I had about 10 days when Hong is back home with family – she is returning with her brother – they are driving back. She is buying his car from him, even though I advised against it – she needs more experience driving – they are maniacal drivers here – maybe too much. Hong mentioned, without discussing it with me, that she is planning to move when her brother comes. He is going to stay here a while or something – no discussion about that either. She said she should not live with me before marriage, buuuttttt…. she moved in when I moved here, so I am not sure what’s going on. And she said she would find an apartment with her brother, for her tutoring and living.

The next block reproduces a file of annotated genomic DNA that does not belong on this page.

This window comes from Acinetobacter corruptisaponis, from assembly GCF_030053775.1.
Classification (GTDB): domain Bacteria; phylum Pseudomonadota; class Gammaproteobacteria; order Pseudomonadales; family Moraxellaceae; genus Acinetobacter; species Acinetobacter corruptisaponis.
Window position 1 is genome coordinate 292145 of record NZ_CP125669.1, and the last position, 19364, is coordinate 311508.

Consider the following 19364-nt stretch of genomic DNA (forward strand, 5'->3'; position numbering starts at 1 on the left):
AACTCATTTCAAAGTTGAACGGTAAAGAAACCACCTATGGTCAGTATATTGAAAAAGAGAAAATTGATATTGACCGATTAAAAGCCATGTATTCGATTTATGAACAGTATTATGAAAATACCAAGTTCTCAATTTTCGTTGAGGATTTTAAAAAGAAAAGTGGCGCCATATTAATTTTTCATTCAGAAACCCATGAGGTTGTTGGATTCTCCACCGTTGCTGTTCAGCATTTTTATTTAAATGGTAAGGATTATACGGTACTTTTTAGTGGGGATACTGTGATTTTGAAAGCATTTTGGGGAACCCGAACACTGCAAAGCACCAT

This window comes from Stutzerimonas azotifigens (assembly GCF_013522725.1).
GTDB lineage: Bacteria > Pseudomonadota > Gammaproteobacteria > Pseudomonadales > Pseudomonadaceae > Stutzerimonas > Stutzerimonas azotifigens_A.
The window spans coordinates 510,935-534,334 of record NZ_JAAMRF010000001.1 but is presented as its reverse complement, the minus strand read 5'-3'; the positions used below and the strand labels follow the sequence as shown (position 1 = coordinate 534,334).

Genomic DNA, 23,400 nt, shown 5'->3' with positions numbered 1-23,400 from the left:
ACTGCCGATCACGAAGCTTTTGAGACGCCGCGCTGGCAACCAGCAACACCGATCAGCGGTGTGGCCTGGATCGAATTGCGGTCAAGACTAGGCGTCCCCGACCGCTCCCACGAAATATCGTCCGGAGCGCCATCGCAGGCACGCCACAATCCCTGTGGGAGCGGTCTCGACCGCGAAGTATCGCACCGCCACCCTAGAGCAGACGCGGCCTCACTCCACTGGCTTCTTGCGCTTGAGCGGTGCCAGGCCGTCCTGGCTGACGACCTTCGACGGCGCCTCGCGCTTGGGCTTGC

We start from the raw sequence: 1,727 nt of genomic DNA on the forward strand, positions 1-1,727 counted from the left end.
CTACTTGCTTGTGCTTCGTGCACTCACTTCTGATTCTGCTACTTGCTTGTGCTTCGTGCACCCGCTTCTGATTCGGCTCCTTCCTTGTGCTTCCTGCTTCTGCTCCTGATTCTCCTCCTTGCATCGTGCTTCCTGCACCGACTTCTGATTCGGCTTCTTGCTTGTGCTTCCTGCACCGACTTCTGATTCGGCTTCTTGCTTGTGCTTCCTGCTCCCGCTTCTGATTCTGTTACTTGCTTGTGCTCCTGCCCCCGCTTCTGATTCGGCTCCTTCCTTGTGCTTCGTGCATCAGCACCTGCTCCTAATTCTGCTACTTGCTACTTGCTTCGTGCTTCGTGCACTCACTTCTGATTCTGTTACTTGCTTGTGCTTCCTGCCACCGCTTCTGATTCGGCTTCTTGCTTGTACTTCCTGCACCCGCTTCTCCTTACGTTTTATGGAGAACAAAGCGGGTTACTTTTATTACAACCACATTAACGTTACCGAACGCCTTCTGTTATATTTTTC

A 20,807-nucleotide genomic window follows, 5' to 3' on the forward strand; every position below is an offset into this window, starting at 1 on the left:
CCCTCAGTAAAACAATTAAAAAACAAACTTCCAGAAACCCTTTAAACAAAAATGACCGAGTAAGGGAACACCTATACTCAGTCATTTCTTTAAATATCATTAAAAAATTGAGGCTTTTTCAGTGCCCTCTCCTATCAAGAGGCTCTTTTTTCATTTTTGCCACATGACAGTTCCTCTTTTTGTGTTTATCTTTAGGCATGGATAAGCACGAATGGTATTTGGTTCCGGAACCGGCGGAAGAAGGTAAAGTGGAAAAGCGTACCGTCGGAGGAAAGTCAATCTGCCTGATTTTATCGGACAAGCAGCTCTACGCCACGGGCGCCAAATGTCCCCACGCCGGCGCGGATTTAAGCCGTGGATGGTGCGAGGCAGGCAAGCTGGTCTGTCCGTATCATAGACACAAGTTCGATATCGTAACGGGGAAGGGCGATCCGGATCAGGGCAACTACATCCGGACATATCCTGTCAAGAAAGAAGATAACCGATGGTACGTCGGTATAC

She just mentioned it on the train leaving Hong Kong and did not want to discuss it any further – so it has been on my mind these days – since I have not seen her since the next day after that. Now I just wish she would talk to me about something this important – as it is obvious she has talked it with her family. Family bonds are so much stronger than the bonds between our two hearts. This is a hard lesson I have learned. For now, I stay optimistic about the future, because things change rapidly out here on the flip side of the planet.